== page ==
'Go slow' threat over black principal fails

2017-08-01 22:20
Gauteng Education MEC Panyaza Lesufi. (File, Daily Sun)

Gauteng Education MEC Panyaza Lesufi. (File, Daily Sun)

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Gauteng - Threats of a “go slow” at close to 40 predominantly coloured schools in Gauteng failed to materialise on Tuesday, the provincial education department said.

Spokesperson Steve Mabona said teaching continued as normal for the past two days in Johannesburg south, east and west, following ostensible plans to show solidarity with an Eldorado Park school over the appointment of a new headmaster.

Protest action started at the Klipspruit-West Secondary School last Monday when parents called for the removal of a newly-appointed black principal.

Classes continued without disruption, Mabona said in a statement on Tuesday.

“We are delighted that the educators did not accede to a call to participate in a so-called ‘go-slow’ during school hours, as this has a negative impact for the future of our learners,” he said.

Education MEC Panyaza Lesufi appealed to residents to allow him to finalise the appointment of the principal and “report the way forward in due course”.

But on Tuesday, a group calling themselves Patriots For Equality called for a “chalk down” until further notice.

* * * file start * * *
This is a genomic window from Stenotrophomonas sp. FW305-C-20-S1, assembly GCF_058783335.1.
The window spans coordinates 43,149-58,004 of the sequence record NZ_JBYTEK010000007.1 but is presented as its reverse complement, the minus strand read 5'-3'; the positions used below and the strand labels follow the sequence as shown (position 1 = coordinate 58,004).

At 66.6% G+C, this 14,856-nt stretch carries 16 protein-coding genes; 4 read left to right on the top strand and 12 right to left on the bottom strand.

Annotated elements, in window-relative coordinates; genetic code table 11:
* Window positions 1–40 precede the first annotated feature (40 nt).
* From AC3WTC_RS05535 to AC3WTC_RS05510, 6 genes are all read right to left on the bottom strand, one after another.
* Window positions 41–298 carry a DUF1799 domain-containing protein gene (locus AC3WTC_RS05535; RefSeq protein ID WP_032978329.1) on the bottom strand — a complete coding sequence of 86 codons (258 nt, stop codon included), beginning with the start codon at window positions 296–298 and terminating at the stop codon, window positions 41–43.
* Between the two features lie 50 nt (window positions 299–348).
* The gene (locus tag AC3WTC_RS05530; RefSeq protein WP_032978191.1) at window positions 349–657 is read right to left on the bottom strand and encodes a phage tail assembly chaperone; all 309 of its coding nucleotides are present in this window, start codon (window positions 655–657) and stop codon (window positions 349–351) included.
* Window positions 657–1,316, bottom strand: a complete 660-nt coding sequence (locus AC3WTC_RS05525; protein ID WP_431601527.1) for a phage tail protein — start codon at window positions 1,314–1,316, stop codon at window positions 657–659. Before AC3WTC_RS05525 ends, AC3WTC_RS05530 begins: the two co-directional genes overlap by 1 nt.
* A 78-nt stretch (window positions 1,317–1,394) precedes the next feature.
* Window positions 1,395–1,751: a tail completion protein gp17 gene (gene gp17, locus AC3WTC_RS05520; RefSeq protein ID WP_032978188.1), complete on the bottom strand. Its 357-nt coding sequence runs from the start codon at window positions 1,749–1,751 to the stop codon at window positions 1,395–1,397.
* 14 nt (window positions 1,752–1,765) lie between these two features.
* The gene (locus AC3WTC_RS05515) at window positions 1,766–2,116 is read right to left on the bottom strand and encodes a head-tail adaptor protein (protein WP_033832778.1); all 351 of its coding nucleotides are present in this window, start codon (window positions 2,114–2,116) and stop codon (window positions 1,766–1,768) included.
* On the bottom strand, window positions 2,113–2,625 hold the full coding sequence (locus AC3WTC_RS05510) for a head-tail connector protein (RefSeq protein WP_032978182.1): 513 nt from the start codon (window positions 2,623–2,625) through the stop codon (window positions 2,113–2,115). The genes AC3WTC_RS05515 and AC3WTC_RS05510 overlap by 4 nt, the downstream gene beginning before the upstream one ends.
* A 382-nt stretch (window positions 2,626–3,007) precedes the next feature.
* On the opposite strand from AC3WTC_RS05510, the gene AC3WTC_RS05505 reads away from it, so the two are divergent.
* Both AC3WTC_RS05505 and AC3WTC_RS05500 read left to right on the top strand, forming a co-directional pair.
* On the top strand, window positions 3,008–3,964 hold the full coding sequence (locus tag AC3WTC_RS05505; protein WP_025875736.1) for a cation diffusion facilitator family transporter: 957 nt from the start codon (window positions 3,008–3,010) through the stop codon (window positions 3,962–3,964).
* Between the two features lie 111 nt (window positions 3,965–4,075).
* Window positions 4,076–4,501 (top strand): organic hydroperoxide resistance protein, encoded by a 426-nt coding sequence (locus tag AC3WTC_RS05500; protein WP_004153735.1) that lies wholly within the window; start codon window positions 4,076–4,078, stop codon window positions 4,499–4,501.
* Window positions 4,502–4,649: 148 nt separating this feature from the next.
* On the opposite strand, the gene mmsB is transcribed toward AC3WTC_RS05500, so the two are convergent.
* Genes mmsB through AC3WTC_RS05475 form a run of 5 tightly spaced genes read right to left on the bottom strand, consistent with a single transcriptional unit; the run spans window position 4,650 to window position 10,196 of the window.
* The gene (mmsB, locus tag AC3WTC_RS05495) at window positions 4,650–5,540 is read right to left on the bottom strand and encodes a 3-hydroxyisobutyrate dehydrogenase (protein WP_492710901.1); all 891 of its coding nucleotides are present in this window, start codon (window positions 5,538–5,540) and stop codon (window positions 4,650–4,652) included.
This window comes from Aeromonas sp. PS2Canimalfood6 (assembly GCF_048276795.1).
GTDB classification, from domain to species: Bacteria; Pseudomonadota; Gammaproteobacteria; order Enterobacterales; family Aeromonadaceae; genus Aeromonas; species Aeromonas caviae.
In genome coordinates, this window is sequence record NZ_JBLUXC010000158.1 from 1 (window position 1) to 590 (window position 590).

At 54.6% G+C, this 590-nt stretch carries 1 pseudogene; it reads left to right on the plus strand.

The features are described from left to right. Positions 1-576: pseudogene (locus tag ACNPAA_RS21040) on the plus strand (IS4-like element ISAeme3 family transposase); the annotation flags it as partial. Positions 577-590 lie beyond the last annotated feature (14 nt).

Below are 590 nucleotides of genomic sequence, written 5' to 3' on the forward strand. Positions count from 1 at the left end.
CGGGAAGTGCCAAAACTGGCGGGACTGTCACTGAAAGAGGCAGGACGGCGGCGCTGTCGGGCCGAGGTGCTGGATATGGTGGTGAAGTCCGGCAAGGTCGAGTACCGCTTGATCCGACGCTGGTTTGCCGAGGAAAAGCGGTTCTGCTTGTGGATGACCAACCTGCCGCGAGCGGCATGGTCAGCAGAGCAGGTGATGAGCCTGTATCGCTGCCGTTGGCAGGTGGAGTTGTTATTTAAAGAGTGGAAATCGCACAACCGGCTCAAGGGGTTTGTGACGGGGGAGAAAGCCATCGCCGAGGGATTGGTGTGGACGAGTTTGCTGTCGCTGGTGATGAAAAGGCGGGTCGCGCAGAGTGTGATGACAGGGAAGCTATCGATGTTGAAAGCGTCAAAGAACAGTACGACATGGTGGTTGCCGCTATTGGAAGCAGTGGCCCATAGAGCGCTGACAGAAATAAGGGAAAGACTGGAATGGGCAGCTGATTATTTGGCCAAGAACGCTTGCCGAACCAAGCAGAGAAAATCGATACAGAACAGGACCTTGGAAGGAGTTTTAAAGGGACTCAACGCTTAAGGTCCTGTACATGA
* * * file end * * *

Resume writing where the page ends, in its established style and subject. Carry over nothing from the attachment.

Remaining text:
“The blatant and glaring marginalisation within our communities cannot go uncontested any longer. We have to reclaim our own emancipation in an enduring punitive culture of oppression in a supposed democratic dispensation,” the organisation said in a statement.

“The living experience evidently shows that coloured people are marginalised and systematically disenfranchised. This marginalisation is worsened by what appears to be the structural manipulation of the identity question with the policy of merit and equality in the appointment of qualified personnel,” the organisation explained.

“This is exemplified by the case of Klipspruit West Secondary School which has had accumulative neglect in the failure of the Department of Education to timeously attend to the issues that gave rise to the current crisis.”

It claimed that the appointment process had been “impaired” and further demanded that an independent commission of inquiry be established.

Lesufi last week dissolved the school governing body of Klipspruit-West Secondary, saying they couldn’t “carry a very important responsibility to unite the school, to ensure that all teachers teach, regardless of colour”.

Read more on:    panyaza lesufi  |  johannebsurg  |  education  |  racism

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